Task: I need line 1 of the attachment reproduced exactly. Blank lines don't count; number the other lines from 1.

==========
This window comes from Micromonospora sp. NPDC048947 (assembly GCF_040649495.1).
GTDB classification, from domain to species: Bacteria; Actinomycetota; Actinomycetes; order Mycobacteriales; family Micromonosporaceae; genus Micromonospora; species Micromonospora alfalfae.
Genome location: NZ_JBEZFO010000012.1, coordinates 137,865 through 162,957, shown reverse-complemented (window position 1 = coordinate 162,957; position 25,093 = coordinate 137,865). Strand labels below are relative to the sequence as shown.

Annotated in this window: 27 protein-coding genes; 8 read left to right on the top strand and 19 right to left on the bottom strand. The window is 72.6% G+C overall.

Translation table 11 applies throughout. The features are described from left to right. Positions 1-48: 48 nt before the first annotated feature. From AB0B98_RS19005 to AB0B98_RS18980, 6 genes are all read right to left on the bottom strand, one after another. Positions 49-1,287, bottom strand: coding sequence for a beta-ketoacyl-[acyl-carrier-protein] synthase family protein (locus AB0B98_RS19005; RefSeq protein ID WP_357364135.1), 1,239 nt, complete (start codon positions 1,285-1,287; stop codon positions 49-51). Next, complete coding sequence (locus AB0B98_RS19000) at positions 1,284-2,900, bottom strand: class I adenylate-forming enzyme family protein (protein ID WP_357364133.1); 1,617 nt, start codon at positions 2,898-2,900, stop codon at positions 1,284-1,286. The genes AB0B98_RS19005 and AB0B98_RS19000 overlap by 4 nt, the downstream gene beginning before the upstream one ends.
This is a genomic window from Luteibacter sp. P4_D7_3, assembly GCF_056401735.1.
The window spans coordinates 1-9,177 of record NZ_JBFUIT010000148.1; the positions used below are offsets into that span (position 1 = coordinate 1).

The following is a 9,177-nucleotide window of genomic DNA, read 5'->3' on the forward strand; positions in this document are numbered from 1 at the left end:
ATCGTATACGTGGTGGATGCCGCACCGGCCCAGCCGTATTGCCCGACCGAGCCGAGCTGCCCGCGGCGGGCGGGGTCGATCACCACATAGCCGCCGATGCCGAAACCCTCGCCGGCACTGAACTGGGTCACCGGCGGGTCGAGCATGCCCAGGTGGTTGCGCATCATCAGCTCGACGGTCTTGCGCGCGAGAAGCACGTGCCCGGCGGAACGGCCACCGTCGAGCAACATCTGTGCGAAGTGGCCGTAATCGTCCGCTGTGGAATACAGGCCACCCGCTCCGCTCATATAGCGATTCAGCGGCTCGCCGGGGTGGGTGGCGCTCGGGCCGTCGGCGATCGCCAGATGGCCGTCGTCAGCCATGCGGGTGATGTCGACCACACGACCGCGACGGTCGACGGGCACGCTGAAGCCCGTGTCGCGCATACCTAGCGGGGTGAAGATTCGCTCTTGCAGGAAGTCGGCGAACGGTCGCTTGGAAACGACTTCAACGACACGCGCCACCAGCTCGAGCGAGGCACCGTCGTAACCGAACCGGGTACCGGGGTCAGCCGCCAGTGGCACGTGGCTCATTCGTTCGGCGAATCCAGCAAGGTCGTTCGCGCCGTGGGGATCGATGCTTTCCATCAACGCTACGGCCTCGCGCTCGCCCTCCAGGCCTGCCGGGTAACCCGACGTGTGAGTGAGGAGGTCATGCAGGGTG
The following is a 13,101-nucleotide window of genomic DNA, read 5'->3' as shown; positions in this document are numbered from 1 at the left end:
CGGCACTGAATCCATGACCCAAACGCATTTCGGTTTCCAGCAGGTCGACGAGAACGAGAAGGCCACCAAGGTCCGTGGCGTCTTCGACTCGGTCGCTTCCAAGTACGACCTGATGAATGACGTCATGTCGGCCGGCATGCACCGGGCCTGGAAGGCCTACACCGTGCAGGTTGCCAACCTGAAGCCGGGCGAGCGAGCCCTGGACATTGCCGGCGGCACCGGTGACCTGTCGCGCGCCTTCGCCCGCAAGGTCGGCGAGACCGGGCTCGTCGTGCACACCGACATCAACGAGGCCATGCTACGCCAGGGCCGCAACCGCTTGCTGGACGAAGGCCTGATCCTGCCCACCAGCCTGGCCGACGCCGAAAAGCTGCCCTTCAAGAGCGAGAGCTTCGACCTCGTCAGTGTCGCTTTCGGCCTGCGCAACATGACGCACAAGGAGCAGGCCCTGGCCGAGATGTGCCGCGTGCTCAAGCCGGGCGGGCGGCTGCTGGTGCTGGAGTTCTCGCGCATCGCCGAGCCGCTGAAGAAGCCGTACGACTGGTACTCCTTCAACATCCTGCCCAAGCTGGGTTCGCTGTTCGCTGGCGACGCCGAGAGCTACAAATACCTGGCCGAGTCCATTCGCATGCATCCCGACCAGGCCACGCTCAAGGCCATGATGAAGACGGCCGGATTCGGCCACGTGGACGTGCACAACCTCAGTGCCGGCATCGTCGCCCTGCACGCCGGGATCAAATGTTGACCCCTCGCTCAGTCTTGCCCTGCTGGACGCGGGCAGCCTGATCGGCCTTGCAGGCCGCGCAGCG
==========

This window comes from Micromonospora sp. NPDC048947 (assembly GCF_040649495.1).